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By Prachatai |
<p>Yesterday&nbsp;(26 February 2019), representatives of the People Go Network, led by Supaporn Malailoy from EnLAW Foundation, went to Parliament to deliver a petition, signed by 280 organizations, academics, lawyers and other individuals, calling for the National Legislative Assembly (NLA) to stop considering and passing new laws and to make way for the elected parliament.</p>
<p>Environmental and civil society groups condemned the new mining bill for ignoring environmental and health impacts and urged the junta government to stop deliberating the bill until Thailand has real representatives of the people.</p>
By Kongpob Areerat |
<p>The Thai police have been notorious for their use of torture to force confessions and the arrest of scapegoats. The two Myanmar suspects accused of killing two British backpackers on Thailand’s Koh Tao Island are good examples. In the restive Deep South, lawyers say that security officers regularly torture insurgent suspects to get confessions since the Thai police do not have enough evidence to issue arrest warrants by normal means. The Thai police are now aiming to optimize investigations by pushing for a law which will allow police from all divisions to intercept suspects’ communications. However, experts say the bill could ironically end up aggravating police abuses.</p> <p></p>
<p>Police arrested two people giving the three-fingered salute in front of Parliament in support of former PM Yingluck Shinawatra.</p> <p>The police at around 13:30 pm on Friday arrested a man and a woman who allegedly gave the three-fingered salute, a symbol of defiance against the junta derived from the ‘Hunger Games’ movie, in front of the Parliament compound in central Bangkok. &nbsp;</p> <p>The two came to support the former PM ousted by the coup d’état in May 2014, who was facing impeachment before the National Legislative Assembly (NLA) at Parliament on Wednesday.</p>
<p>Half a year after the coup d’état in May, martial law is still in place and all kinds of political expression against the junta, no matter how peaceful, are still not tolerated by the military regime. Similar to people who swiftly reacted against the military during the first few weeks after the coup with rallies, raising three-fingered salutes taken from the Hunger Games, or holding blank sheets of A4 paper, the paranoid military regime still arrests and detains people for ordinary actions.</p>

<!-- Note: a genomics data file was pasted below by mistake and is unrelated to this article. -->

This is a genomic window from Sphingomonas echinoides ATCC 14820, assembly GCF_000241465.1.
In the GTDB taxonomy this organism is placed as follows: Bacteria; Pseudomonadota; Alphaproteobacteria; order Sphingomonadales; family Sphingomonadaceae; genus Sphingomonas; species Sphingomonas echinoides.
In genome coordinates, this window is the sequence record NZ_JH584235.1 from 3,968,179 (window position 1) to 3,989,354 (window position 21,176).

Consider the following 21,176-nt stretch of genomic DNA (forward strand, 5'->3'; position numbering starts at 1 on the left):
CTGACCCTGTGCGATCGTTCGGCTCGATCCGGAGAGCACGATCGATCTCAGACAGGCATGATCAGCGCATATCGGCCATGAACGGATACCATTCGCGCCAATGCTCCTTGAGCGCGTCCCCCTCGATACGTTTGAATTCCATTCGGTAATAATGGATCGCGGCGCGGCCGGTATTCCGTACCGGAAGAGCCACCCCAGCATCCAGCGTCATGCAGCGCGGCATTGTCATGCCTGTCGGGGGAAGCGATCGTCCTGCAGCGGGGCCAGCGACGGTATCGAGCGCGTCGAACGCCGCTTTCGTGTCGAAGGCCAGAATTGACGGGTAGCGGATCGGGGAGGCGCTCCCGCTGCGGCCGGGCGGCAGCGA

By Kongpob Areerat |
<p dir="ltr">Although the junta promised to eradicate the alleged corruption of the former civilian government which served the capitalists, the new Mining Bill is designed to give mining businesses easy access to more land without the need for mitigation of environmental and social impacts in most areas. &nbsp;Meanwhile marginalised people affected by mines will find it difficult under martial law to oppose the bill.</p> <p></p>
<p>Human rights groups and NGOs based in Thailand’s North East denounced the legitimacy of the coup makers and the authoritarian regime of the military government, arguing that reform cannot be carried out without public participation.</p>
<p dir="ltr">&nbsp;</p> <p dir="ltr">Visanu Kreungam, deputy minister on legal issue, said on Wednesday that the public gathering bill has been drafted and will be deliberated by the so-called rubber stamp National Legislative Assembly (NLA) soon.</p> <p>The royal Thai police was responsible for drafting the bill and has been submitted to the minister for a final review.</p> <p>Visanu added that he will improve the draft to be suitable to the current political situation that most of the gatherings are politically related.</p>
<div dir="ltr"> <p>&nbsp;</p> <p>After the coup d’état in May, Thailand’s national budget for honouring the royal family has increased significantly by&nbsp;approximately 20&nbsp;per cent from around 14 billion baht or about US$435 million this year to over 17 billion&nbsp;baht or about US$536 million next year.</p> </div>
By Harrison George |
<p>When the summons was announced for the leaders of the anti-Israeli rally to report to the Thai Army Club, most observers assumed that it was the normal ‘we’ll have none of this marching about no matter what noble cause you say it’s in aid of’ message.&nbsp; And the representatives of the Al Quds International Council of Thailand emerged from their enforced conversation and reported telling the military that the protest was nothing to do with Thai politics.</p> <p>Oh yeah?</p>
<p>While Burma’s Constitution reserves 25 per cent of parliamentary seats for the military, Thailand now has 52.5% of seats in the newly appointed National Legislative Assembly (NLA) occupied by acting and retired military officers.</p> <div> </div>